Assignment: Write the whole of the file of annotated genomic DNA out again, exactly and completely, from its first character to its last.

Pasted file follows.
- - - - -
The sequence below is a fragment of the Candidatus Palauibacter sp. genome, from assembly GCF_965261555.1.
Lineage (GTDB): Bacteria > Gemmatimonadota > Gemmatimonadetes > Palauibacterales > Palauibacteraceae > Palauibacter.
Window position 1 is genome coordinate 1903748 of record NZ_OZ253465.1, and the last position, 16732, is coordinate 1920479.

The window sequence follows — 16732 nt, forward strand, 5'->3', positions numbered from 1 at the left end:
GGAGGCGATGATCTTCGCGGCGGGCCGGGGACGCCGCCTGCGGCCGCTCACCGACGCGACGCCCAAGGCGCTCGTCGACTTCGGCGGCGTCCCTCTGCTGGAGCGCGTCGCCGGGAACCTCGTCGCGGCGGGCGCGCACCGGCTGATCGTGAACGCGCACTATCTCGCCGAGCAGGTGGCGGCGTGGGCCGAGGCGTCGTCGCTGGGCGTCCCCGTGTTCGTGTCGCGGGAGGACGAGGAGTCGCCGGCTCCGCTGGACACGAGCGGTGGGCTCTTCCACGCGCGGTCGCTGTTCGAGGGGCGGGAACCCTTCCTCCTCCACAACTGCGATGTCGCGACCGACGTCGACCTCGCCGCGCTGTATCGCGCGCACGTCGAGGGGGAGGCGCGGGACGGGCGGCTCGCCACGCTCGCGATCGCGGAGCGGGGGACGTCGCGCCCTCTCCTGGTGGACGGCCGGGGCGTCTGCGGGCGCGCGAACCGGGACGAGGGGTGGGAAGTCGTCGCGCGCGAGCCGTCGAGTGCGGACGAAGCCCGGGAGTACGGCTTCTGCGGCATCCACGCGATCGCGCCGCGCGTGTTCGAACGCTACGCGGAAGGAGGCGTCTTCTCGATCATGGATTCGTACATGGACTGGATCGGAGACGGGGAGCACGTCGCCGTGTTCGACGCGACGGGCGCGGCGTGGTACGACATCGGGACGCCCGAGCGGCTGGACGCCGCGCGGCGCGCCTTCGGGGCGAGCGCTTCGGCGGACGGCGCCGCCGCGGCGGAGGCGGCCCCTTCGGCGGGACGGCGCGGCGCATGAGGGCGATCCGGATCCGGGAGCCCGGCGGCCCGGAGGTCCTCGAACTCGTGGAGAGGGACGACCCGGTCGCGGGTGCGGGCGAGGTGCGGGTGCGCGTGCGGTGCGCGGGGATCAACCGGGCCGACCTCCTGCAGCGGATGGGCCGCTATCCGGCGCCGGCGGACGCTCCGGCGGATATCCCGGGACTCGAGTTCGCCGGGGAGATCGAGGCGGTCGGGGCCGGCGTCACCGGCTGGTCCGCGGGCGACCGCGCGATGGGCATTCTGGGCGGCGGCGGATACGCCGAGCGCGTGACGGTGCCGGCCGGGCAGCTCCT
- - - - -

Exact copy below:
The sequence below is a fragment of the Candidatus Palauibacter sp. genome, from assembly GCF_965261555.1.
Lineage (GTDB): Bacteria > Gemmatimonadota > Gemmatimonadetes > Palauibacterales > Palauibacteraceae > Palauibacter.
Window position 1 is genome coordinate 1903748 of record NZ_OZ253465.1, and the last position, 16732, is coordinate 1920479.

The window sequence follows — 16732 nt, forward strand, 5'->3', positions numbered from 1 at the left end:
GGAGGCGATGATCTTCGCGGCGGGCCGGGGACGCCGCCTGCGGCCGCTCACCGACGCGACGCCCAAGGCGCTCGTCGACTTCGGCGGCGTCCCTCTGCTGGAGCGCGTCGCCGGGAACCTCGTCGCGGCGGGCGCGCACCGGCTGATCGTGAACGCGCACTATCTCGCCGAGCAGGTGGCGGCGTGGGCCGAGGCGTCGTCGCTGGGCGTCCCCGTGTTCGTGTCGCGGGAGGACGAGGAGTCGCCGGCTCCGCTGGACACGAGCGGTGGGCTCTTCCACGCGCGGTCGCTGTTCGAGGGGCGGGAACCCTTCCTCCTCCACAACTGCGATGTCGCGACCGACGTCGACCTCGCCGCGCTGTATCGCGCGCACGTCGAGGGGGAGGCGCGGGACGGGCGGCTCGCCACGCTCGCGATCGCGGAGCGGGGGACGTCGCGCCCTCTCCTGGTGGACGGCCGGGGCGTCTGCGGGCGCGCGAACCGGGACGAGGGGTGGGAAGTCGTCGCGCGCGAGCCGTCGAGTGCGGACGAAGCCCGGGAGTACGGCTTCTGCGGCATCCACGCGATCGCGCCGCGCGTGTTCGAACGCTACGCGGAAGGAGGCGTCTTCTCGATCATGGATTCGTACATGGACTGGATCGGAGACGGGGAGCACGTCGCCGTGTTCGACGCGACGGGCGCGGCGTGGTACGACATCGGGACGCCCGAGCGGCTGGACGCCGCGCGGCGCGCCTTCGGGGCGAGCGCTTCGGCGGACGGCGCCGCCGCGGCGGAGGCGGCCCCTTCGGCGGGACGGCGCGGCGCATGAGGGCGATCCGGATCCGGGAGCCCGGCGGCCCGGAGGTCCTCGAACTCGTGGAGAGGGACGACCCGGTCGCGGGTGCGGGCGAGGTGCGGGTGCGCGTGCGGTGCGCGGGGATCAACCGGGCCGACCTCCTGCAGCGGATGGGCCGCTATCCGGCGCCGGCGGACGCTCCGGCGGATATCCCGGGACTCGAGTTCGCCGGGGAGATCGAGGCGGTCGGGGCCGGCGTCACCGGCTGGTCCGCGGGCGACCGCGCGATGGGCATTCTGGGCGGCGGCGGATACGCCGAGCGCGTGACGGTGCCGGCCGGGCAGCTCCT